Calcium deficiency in potato (Solanum tuberosum ssp. tuberosum) leaves and its effects on the pectic composition of the apoplastic fluid

S. Seling, A.H. Wissemeier, P. Cambier, P. Van Cutsem

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Potato plants (Solanum tuberosum ssp. tuberosum cv. Adelheid), multiplied in vitro, were cultivated in growth chambers on nutrient solution at calcium regimes of 1000, 90, 60 or 30 μM Ca. An absolute Ca deficiency, particularly at the low Ca-supply levels of 30 and 60 μM Ca, manifested itself initially in the form of marginal necrosis in younger, but not in the youngest, leaves of the potato plants. Further symptoms were rolling of the leaf lamina, browning of veins and roots, and finally necrosis also of the youngest leaves. Only in an advanced stage of Ca deficiency, the meristem of the shoots died. Ca-deficiency symptoms could be expected at a Ca content in the leaves of less than 5 mg Ca (g dry weight). However, there was no close negative correlation between the extent of leaf damage and the total Ca content of the leaves. In order to obtain information about the Ca concentration in the apoplast fluid of the leaves, apoplastic washing fluid was extracted by an infiltration-centrifugation technique. A low Ca supply reduced the Ca concentration both in the apoplast fluid of the leaves and in the cell walls. Up to 60% more diffusible pectin fragments were then found in the apoplast of younger leaves, as compared to the control supplied with an optimum Ca level of 1000 μM. The amount of diffusible pectins accounted for 1-2% of the total pectin content of younger potato leaves. The size of the existing pectin fragments varied depending on the Ca supply. Compared with an optimum Ca supply of 1000 μM, fewer monomers and up to 7 times more diffusible pectin fragments with a degree of polymerization 9-20 were present at the low Ca-supply level (30 μM). In addition, polygalacturonase activity in tissue homogenates increased remarkably with Ca deficiency. Thus it appears that one major effect of Ca deficiency was a stimulation of the activity of polygalacturonase, which could control the breakdown of pectic polysaccharides in the cell wall. Whether the release of potentially biologically active pectic fragments in cell walls might be involved in the occurrence of Ca-deficiency symptoms is discussed.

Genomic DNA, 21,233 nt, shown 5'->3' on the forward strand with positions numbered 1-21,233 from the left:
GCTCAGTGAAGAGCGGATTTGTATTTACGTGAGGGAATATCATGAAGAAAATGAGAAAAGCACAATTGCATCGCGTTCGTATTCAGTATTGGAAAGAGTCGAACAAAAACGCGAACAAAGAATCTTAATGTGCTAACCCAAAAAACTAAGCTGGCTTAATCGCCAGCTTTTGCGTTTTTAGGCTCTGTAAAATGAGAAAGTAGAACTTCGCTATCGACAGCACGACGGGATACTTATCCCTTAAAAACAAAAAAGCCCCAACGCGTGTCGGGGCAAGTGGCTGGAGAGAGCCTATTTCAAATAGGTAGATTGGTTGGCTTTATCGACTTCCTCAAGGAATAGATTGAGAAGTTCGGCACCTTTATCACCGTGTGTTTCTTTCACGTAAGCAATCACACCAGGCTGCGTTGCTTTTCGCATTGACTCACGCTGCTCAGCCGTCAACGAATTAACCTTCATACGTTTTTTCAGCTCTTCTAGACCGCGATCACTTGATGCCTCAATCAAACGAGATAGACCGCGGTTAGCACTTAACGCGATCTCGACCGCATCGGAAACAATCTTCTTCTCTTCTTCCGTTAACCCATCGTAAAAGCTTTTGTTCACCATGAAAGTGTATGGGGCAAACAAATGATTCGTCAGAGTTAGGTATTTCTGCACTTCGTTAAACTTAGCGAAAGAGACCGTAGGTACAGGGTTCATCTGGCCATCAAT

Original languageEnglish
Pages (from-to)44-50
Number of pages7
Issue number1
Publication statusPublished - 1 May 2000


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